KDA: What are your favorite sports teams?
Fred: The New York Mets.
James: In baseball, the New York Mets and in football the New York Giants. I do enjoy watching a game at the bar even though I don’t know all the people on a team.
KDA: What are your favorite foods?
Fred: I may have to go with Peter Luger Steakhouse. A nice steak from Peter Luger with some German fried potatoes and bacon.
James: My favorites are steak and Italian food. I have to say steak at Peter Luger Steakhouse with bacon, cream spinach and shrimp. They also have great ice cold mugs of beer at the bar. I also like the baked clams at Bamonte’s in Williamsburg, Brooklyn.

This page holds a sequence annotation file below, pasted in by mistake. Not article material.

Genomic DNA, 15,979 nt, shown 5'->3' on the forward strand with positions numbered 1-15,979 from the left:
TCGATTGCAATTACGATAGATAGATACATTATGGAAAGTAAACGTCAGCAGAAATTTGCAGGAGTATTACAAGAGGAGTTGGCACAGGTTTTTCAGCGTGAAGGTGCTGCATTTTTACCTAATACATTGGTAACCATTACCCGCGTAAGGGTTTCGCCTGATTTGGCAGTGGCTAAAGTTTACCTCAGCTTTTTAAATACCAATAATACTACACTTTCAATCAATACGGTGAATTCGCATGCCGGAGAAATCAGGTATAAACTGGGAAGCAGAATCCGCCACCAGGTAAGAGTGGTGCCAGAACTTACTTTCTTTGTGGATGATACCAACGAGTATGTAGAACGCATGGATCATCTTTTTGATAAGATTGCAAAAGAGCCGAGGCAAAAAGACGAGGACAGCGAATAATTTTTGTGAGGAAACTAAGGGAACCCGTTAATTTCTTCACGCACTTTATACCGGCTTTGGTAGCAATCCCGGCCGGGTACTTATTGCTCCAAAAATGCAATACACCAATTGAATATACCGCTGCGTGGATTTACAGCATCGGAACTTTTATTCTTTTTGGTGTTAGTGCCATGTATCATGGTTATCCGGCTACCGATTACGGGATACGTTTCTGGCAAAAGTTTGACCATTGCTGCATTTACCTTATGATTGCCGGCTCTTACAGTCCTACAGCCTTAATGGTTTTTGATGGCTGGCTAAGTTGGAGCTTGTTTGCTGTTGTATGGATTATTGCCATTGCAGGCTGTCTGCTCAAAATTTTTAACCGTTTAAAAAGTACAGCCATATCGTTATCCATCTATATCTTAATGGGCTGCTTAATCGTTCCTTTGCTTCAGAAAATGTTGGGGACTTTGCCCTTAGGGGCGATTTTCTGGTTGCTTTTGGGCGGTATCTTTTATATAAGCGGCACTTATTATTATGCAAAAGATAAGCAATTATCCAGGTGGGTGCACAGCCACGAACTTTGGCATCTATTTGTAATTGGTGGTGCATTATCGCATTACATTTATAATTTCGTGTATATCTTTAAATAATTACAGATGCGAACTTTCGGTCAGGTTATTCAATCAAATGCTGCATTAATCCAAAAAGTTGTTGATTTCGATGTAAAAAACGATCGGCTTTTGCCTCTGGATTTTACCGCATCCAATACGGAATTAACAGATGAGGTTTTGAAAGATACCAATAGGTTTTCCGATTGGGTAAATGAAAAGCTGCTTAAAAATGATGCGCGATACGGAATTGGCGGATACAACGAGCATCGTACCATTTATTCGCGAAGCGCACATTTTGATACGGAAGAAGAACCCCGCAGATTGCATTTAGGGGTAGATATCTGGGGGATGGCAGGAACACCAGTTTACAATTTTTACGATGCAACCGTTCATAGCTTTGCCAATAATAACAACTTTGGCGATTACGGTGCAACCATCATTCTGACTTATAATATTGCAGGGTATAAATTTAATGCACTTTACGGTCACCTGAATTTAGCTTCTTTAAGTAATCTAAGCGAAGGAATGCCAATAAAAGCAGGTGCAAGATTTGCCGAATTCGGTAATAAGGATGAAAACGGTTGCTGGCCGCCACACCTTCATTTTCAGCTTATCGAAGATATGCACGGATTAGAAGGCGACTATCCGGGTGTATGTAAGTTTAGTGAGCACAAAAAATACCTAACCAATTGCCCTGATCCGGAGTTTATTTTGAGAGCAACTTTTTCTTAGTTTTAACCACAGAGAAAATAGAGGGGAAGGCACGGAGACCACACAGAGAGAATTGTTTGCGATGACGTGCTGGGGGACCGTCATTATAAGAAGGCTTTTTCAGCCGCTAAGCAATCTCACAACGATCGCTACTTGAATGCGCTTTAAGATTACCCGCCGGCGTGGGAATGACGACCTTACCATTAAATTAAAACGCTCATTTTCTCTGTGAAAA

KDA: What kinds of music do you enjoy?
Fred: I don’t have any favorite bands, but I really enjoy listening to country music.
James: My taste in music is very eclectic. I like classic rock, alternative rock, classical, fief and drum music, and military music, very eclectic. On my car playlist is all alternative rock — Tesla, Nirvana, things like that.